There were also concerns about the very small sample size used for the study, with just 12 patients being enrolled for safety and efficacy trials. The company was also criticised for poor design of the trail and choosing to publish selective data during the entire process. There were no placebo-controlled trials conducted for both these drugs, a deviation from the traditional norms.
There were numerous allegations of deviating from standard protocols and procedures for approving the drug, which many feared, was setting a bad precedent for other Pharma companies to misuse the priority approval process. The criticism led to the FDA asking Sarepta for additional data, the results of which are still expected, as the company is yet to launch a phase 4 clinical trial. Meanwhile the company’s revenues have soared to $94.7 million in Q2, 2019, an increase of 29% over the last year, mainly on account of sales of Exondys.
As per a company statement, Golodirsen is being studied in an ongoing global, randomized double-blind, placebo-controlled ESSENCE study (4045-301), to assess the safety and efficacy of golodirsen and casimersen, an EXON 45 skipping agent. The ESSENCE study could possibly serve as a post-marketing confirmatory study as confirmed by the FDA. The company is conducting these tests on 24 patients, again a very small subject size.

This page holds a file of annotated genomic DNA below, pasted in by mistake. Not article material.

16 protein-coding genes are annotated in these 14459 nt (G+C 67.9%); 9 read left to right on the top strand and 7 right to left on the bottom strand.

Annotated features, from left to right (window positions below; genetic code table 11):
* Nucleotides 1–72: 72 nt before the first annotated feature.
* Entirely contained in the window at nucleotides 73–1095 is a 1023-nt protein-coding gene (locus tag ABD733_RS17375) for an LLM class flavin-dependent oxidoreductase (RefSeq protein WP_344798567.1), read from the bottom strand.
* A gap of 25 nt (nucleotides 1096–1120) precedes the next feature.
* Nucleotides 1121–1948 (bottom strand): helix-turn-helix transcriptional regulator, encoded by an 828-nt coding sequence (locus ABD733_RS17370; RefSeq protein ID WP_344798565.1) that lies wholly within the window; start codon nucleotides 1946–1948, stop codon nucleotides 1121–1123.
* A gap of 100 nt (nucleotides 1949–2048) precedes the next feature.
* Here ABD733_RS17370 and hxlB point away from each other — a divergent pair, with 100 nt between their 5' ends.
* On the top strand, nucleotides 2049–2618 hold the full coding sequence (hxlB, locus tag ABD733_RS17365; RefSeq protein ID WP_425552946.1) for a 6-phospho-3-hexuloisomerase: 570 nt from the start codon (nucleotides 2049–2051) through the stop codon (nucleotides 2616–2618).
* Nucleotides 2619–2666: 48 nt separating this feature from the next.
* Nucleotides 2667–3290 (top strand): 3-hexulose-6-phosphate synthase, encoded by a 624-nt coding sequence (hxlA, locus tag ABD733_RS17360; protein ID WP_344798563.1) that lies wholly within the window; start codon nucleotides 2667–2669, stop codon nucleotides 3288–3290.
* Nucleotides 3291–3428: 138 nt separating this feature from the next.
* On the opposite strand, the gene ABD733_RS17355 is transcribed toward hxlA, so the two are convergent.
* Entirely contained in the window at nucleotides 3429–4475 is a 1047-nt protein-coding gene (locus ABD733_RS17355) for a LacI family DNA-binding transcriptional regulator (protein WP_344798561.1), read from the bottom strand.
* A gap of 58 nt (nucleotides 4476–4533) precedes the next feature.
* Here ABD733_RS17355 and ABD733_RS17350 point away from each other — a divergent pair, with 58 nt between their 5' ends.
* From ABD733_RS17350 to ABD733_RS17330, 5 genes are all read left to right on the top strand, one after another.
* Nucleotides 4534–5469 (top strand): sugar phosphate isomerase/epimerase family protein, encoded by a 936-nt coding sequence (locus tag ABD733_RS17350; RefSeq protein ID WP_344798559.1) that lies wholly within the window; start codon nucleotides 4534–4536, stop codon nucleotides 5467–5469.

In addition, its pipeline consists of casimersen, which is up for a FDA review and skips (SRP-4045) EXON 45. The company may now be compelled to take a closer look at the clinical data for renal toxicity. The three drugs together were targeting over 30 percent of the DMD market, with analysts predicting sales to the tune of $1.7 billion by 2024 for the company. These figures and expectations will have to be now readjusted to reflect the current situation.
The Muscular Dystrophy Association describes Duchenne Muscular Dystrophy (DMD) as a fatal, X-linked genetic neuromuscular disorder that leads to progressive, irreversible loss of muscle function, including the heart and lungs. It has an X-linked recessive inheritance pattern and is acquired by a “Carrier” mother. Globally, 1 in 3500 male births is affected by this rare neuromuscular disease. There are over 250,000 people in the United States alone who are afflicted by this disorder.